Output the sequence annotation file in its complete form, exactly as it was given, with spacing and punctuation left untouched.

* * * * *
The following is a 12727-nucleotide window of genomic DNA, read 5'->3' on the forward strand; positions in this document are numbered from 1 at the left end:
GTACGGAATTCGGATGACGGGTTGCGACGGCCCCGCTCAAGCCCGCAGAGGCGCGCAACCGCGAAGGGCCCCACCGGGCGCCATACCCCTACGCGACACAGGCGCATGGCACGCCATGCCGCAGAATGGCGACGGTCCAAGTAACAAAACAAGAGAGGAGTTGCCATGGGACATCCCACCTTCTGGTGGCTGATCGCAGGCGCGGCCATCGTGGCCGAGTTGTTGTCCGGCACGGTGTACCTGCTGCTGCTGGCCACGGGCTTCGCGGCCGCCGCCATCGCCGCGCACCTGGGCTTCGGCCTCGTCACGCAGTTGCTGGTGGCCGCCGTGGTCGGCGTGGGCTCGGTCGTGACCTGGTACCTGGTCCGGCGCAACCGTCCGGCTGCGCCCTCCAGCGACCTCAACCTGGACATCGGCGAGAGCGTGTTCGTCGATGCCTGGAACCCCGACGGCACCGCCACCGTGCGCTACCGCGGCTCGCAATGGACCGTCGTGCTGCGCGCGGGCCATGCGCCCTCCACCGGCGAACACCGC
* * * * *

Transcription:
The following is a 12727-nucleotide window of genomic DNA, read 5'->3' on the forward strand; positions in this document are numbered from 1 at the left end:
GTACGGAATTCGGATGACGGGTTGCGACGGCCCCGCTCAAGCCCGCAGAGGCGCGCAACCGCGAAGGGCCCCACCGGGCGCCATACCCCTACGCGACACAGGCGCATGGCACGCCATGCCGCAGAATGGCGACGGTCCAAGTAACAAAACAAGAGAGGAGTTGCCATGGGACATCCCACCTTCTGGTGGCTGATCGCAGGCGCGGCCATCGTGGCCGAGTTGTTGTCCGGCACGGTGTACCTGCTGCTGCTGGCCACGGGCTTCGCGGCCGCCGCCATCGCCGCGCACCTGGGCTTCGGCCTCGTCACGCAGTTGCTGGTGGCCGCCGTGGTCGGCGTGGGCTCGGTCGTGACCTGGTACCTGGTCCGGCGCAACCGTCCGGCTGCGCCCTCCAGCGACCTCAACCTGGACATCGGCGAGAGCGTGTTCGTCGATGCCTGGAACCCCGACGGCACCGCCACCGTGCGCTACCGCGGCTCGCAATGGACCGTCGTGCTGCGCGCGGGCCATGCGCCCTCCACCGGCGAACACCGC